In the OPM space, there’s another lesson learned that has implications for the pathway space: the emergence of the “Internal OPM.” At a growing number of large state university online
operations, for instance, an internal group combines and coordinates the service elements of an OPM, but does so primarily with in-house resources.
What makes this different from other internal approaches is its particular internal role and responsibilities; with its centralised, service-provider structure, it has been fully empowered to set consistent standards for “investable” programs based on market research, handle integrated marketing in close collaboration with the admissions dept, manage new program launches and their ongoing back-office operations, and receive a share of funds generated for its operations.
“The changed US market has had its impact on pathway providers in the last 6-9 months…There are now a third fewer active providers, and those remaining are more selective about the schools they’re seeking”
Introducing the Coordinated International Student Success Infrastructure (CISSI)
In our experiences working with universities and colleges of varying sizes and governance structures, this empowered, centralised model has promise for the management of international programming, including pathways, at universities.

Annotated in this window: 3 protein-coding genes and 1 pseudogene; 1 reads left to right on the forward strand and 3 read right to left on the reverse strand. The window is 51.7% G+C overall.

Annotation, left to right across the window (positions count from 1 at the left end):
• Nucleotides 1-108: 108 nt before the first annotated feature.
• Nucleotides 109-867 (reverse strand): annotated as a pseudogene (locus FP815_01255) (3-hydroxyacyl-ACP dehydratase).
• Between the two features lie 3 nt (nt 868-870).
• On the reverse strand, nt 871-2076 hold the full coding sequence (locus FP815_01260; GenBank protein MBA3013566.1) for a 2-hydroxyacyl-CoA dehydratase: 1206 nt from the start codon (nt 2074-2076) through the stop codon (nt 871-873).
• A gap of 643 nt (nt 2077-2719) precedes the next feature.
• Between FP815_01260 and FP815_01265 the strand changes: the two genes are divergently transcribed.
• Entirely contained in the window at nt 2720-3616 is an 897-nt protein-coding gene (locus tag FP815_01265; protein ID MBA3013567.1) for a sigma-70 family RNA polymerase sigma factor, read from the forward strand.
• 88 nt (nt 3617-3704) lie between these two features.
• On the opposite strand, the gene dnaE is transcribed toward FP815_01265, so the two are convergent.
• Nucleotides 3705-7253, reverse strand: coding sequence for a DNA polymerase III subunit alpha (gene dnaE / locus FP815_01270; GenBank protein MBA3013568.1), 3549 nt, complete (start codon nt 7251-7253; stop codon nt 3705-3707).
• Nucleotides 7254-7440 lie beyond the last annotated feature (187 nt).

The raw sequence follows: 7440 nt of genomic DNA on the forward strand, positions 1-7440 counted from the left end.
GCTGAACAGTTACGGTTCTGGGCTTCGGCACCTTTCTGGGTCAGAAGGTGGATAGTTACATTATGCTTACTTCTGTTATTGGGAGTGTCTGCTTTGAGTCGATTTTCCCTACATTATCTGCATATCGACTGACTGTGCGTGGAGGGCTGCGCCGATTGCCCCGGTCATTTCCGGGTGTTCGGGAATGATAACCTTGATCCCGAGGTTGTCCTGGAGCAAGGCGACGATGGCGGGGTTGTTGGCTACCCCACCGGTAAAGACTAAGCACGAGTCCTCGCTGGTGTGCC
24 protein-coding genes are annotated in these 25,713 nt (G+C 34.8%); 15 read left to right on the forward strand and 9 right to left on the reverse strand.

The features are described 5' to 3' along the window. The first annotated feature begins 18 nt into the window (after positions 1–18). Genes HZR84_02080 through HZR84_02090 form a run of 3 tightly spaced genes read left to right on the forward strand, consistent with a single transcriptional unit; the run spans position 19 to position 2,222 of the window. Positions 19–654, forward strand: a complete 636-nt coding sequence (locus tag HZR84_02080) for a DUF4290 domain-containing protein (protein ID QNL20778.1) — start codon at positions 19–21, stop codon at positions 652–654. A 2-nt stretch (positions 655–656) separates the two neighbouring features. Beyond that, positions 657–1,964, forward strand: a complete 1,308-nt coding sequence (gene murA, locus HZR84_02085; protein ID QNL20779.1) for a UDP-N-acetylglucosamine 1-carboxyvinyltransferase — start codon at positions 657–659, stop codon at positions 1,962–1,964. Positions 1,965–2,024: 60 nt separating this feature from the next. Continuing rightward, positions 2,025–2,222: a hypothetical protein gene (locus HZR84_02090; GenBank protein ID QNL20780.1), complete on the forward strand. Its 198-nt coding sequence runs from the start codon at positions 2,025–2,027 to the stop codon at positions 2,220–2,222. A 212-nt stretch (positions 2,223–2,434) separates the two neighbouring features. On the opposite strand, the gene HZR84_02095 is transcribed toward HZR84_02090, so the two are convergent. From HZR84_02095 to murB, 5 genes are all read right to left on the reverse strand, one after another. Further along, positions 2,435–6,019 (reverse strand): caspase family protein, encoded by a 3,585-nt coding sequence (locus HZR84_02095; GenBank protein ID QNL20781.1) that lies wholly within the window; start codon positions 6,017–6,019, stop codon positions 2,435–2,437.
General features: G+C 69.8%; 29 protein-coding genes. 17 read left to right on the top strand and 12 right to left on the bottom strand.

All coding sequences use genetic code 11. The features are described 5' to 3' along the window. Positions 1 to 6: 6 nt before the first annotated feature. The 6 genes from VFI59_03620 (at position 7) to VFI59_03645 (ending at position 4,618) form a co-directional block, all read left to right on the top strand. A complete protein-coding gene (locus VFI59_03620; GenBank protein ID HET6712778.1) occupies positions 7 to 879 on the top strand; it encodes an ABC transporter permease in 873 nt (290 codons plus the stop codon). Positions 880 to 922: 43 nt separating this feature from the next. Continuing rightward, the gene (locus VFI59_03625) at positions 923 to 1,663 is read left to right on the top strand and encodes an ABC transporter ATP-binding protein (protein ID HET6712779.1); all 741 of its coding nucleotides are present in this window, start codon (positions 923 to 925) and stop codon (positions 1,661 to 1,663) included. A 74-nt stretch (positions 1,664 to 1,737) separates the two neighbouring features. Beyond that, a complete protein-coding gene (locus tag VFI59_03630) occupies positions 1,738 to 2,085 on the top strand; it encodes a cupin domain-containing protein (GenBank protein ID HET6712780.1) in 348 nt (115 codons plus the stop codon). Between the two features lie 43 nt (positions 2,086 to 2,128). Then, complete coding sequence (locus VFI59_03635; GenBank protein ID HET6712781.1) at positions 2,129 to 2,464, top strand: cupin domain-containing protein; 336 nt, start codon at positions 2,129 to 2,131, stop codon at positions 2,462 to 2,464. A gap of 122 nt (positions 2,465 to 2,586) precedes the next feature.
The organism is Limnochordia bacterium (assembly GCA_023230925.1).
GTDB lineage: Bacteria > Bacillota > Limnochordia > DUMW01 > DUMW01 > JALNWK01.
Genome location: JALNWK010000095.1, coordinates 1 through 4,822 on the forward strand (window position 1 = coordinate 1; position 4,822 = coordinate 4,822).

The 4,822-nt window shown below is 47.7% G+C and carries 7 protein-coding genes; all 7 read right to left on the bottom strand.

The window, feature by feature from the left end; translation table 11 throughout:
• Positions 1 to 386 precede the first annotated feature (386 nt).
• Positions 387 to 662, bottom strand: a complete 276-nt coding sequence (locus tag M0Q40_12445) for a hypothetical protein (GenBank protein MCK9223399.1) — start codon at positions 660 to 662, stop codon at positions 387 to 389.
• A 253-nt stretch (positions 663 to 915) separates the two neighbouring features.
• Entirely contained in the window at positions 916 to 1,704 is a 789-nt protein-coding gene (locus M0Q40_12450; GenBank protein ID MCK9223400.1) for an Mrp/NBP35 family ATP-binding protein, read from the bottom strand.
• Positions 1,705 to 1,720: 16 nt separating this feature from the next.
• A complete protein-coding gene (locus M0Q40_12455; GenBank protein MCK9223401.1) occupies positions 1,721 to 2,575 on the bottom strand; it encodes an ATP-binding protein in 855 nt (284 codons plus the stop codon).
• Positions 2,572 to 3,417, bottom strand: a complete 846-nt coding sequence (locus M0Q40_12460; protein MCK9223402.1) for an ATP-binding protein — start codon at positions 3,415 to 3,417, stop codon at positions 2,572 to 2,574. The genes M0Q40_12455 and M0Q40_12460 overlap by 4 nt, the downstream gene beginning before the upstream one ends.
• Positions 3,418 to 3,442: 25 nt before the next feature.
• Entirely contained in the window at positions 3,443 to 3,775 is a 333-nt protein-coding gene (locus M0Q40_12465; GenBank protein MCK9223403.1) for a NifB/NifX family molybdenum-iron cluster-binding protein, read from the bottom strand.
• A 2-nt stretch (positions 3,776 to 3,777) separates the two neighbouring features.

In many of the institutions with whom we’ve worked, there’s really no single home for international student growth and retention. International Student Services issues i-20’s and supports int’l students once they arrive. Admissions/Int’l Admissions manages the inflow of student inquiries.
The Intensive English Program (IEP) team handle ESL shortfalls and may also be somewhat vertically integrated in issuing visas, supporting students on campus, etc, but they lose sight of the student once they fully matriculate and are very often measured on their internal profitability rather than their overall financial contribution to the university.
This decentralisation prevents the university from responding holistically to international student needs as there’s not one single view of the international student. Where central oversight exists, it is focused on expenses and revenues related to recruitment and retention, leaving operations and expertise to these other more siloed units.